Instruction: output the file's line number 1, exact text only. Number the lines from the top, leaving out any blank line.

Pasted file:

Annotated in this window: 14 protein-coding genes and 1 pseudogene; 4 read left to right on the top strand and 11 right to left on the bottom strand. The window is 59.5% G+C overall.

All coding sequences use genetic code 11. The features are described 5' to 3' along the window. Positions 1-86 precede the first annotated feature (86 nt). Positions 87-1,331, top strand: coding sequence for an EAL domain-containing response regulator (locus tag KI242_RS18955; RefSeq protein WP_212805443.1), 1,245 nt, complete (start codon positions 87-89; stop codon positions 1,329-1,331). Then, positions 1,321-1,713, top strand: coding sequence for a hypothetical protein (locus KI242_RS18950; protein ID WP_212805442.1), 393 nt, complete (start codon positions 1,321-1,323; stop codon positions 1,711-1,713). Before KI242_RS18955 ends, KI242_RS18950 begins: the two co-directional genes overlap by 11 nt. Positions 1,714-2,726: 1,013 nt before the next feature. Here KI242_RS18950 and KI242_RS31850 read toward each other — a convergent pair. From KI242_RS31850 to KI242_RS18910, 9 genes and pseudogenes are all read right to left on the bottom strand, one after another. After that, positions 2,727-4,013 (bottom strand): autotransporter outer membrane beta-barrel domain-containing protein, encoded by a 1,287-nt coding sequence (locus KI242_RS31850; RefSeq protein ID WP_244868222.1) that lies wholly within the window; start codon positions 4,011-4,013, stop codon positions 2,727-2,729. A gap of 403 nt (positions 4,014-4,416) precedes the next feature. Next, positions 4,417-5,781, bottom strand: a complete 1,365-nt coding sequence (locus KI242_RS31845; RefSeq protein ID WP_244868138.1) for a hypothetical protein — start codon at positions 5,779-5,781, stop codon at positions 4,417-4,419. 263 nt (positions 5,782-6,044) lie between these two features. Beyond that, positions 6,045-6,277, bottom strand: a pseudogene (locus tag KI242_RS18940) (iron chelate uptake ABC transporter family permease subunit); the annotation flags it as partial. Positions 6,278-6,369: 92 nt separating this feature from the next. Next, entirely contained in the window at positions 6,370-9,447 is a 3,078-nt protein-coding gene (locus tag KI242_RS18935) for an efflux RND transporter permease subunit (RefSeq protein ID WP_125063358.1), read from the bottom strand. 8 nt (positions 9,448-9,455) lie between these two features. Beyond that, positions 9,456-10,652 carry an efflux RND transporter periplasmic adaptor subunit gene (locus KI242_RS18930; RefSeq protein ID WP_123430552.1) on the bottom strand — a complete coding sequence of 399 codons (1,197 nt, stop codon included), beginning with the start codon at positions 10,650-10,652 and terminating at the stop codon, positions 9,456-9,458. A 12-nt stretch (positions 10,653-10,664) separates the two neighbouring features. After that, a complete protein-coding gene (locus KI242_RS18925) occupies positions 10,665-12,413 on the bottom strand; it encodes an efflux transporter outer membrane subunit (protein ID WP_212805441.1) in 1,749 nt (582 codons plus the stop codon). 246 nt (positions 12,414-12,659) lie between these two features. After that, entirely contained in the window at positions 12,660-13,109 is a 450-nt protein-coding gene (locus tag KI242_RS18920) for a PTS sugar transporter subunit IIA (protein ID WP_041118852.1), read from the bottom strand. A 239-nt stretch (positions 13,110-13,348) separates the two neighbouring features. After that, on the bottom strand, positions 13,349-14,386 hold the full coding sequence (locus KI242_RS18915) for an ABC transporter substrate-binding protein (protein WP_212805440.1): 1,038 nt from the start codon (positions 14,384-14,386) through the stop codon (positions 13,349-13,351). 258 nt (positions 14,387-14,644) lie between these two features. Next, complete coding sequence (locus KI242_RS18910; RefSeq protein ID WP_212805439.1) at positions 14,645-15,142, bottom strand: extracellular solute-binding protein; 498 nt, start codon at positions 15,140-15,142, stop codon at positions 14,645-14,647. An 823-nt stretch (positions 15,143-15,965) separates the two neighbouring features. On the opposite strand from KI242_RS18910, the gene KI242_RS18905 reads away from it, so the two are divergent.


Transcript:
Annotated in this window: 14 protein-coding genes and 1 pseudogene; 4 read left to right on the top strand and 11 right to left on the bottom strand. The window is 59.5% G+C overall.